Part of our visits to the Wilderness Station usually involve some serious consideration of “what’s growing now” around the bird feeders and trellises around the center, along with perusing the raised beds. We love seeing bunches of native honey suckle and Lantana and seeing veggies emerge from the box gardens. This is also a fun spot for getting inspiration on “extras” to include in your home garden, from feeders to painted stones. Afterwards, settle in for a picnic at the nearby tables, visit the station’s education animals (including the outdoor turtle habitat), and take a hike on the nearby trails.
900 N. Maney Ave., Murfreesboro
Imagine yourself back in time when everything you needed for meals needed to be on your property rather than in a store, and you’ll appreciate the beds of herbs, flowers and vegetables onsite at Oaklands! Tour the raised beds for fruits and vegetables at the front of the property and then walk behind the house to see the enchanting event space framed with creeping vines, flower beds and flowering herbs cultivated by Connor Moss and local green thumb enthusiasts the Garden Lovers. Get an extra dose of greenery by following the property’s arboretum signs, and wander down to the wetland trails by Murfree Spring.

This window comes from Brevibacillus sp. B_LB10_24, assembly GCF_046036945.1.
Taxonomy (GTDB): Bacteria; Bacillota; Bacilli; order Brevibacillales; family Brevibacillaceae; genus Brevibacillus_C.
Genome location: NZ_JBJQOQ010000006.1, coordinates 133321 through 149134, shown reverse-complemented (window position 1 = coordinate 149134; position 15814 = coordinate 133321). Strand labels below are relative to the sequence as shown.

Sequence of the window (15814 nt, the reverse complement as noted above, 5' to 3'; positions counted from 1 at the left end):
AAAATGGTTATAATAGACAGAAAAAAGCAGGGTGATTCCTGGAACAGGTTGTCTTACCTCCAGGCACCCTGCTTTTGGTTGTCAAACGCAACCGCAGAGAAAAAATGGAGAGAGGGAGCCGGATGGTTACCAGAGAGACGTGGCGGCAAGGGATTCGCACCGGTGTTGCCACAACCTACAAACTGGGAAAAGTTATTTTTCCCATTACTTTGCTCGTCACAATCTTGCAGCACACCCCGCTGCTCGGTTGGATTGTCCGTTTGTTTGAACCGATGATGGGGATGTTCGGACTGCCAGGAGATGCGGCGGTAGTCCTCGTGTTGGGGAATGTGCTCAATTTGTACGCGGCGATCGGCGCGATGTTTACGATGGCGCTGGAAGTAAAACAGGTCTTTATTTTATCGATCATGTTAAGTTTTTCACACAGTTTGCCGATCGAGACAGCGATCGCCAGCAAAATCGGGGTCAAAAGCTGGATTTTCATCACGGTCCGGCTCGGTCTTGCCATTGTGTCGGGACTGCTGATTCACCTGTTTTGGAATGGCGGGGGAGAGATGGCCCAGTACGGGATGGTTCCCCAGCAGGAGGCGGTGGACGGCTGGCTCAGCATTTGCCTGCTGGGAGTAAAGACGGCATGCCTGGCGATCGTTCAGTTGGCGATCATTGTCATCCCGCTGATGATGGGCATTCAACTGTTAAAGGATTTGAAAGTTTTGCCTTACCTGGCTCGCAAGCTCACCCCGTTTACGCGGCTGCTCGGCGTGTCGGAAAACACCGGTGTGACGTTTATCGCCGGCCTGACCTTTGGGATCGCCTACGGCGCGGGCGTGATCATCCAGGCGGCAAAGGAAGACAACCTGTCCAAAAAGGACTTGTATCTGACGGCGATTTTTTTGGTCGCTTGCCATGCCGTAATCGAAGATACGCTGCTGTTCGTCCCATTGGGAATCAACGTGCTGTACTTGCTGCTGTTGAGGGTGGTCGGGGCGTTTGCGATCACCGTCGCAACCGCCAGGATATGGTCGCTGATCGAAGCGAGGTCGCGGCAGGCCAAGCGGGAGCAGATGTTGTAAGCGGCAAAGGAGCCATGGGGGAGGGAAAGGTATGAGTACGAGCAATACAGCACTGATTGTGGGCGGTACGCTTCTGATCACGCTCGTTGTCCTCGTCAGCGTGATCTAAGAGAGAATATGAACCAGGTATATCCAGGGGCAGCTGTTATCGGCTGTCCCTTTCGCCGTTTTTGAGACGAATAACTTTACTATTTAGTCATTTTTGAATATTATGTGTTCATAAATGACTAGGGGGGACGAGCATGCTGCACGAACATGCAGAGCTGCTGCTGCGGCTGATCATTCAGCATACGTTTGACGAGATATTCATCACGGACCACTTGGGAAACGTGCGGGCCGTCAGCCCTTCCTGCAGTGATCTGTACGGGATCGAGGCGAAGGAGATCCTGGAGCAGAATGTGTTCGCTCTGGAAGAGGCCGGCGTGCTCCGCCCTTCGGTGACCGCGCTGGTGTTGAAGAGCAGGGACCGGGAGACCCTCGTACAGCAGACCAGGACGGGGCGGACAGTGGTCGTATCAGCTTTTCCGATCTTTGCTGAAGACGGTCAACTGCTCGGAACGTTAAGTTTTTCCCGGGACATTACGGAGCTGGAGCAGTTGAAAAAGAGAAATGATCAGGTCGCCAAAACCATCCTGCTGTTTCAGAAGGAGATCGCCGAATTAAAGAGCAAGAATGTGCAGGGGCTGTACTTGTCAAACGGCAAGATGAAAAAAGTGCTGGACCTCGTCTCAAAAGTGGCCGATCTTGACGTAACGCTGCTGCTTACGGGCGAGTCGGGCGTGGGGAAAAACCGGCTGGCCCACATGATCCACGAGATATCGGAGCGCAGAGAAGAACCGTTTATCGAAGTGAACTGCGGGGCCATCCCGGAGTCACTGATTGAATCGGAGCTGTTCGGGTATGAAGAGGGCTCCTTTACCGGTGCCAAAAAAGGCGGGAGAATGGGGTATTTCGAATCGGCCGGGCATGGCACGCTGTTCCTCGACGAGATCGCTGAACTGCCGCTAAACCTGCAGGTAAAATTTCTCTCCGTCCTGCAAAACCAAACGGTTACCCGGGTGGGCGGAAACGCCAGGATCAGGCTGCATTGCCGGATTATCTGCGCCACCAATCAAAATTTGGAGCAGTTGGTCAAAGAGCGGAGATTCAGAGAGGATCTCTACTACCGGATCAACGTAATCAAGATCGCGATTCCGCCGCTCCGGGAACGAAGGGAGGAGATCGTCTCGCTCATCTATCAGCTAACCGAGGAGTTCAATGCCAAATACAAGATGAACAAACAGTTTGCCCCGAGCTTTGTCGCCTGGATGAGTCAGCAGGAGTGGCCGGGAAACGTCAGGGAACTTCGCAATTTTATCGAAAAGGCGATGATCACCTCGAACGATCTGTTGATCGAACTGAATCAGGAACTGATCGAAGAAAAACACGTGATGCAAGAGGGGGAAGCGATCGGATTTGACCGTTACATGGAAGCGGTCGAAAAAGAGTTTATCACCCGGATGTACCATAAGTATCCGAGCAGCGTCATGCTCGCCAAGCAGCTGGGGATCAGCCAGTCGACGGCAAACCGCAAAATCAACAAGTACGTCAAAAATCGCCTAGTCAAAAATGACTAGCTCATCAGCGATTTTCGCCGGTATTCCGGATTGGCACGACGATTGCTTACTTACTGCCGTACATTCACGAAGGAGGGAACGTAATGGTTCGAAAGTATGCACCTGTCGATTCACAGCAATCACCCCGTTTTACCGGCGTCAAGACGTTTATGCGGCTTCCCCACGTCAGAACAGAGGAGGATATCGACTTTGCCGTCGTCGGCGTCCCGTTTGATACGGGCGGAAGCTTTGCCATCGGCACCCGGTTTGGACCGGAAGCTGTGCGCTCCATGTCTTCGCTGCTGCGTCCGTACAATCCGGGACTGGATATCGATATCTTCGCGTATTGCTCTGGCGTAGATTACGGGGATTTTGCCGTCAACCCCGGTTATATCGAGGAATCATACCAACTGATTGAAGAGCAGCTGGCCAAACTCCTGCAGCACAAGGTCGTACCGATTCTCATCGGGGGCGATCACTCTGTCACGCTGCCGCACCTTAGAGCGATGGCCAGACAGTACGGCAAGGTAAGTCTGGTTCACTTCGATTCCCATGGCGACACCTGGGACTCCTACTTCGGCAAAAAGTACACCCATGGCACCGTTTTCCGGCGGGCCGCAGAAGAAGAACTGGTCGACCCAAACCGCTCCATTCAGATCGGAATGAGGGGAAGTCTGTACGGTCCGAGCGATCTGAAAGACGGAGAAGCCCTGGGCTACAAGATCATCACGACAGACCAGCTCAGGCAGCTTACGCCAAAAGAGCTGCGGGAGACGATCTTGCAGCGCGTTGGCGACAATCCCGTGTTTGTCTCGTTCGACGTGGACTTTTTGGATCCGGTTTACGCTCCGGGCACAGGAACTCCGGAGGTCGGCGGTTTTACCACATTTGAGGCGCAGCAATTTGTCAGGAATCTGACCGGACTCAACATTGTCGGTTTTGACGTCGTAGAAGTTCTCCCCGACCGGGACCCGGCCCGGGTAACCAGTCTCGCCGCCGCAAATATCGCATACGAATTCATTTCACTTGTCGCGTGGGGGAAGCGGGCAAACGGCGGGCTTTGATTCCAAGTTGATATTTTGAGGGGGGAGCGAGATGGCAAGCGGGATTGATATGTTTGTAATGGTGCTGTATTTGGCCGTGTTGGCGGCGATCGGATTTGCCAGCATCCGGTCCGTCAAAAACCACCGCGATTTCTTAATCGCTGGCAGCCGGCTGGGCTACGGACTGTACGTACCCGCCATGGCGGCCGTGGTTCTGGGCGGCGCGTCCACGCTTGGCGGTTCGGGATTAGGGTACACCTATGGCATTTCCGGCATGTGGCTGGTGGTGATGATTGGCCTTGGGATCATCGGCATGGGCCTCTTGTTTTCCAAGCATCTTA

1399 Sam Davis Rd., Smyrna.
Cultivated by the Smyrna Optimist Club, the pretty beds behind the Sam Davis Home feature local wildflowers and thick bushes of herbs. Check the time against the sun dial and pose for a picture at the trellis. Thanks to the many varieties of plants and trees on the property, this is also a wonderful spot for bird watching. Plan to sit a while, notice, and listen before taking a tour of the rest of the historic grounds. Ask the visitor center for a copy of the property’s arboretum map to see more of the native trees on the property.
624 N. Walnut St., Murfreesboro
Open to the public during business hours, this pretty, shaded spot in the heart of downtown invites guests to rest and re-center during their busy day. Find pots of colorful flowers next to the leafy vines and large-leaf plants, and small stones inviting you to pray and meditate on good things.
501 SE Broad St., Murfreesboro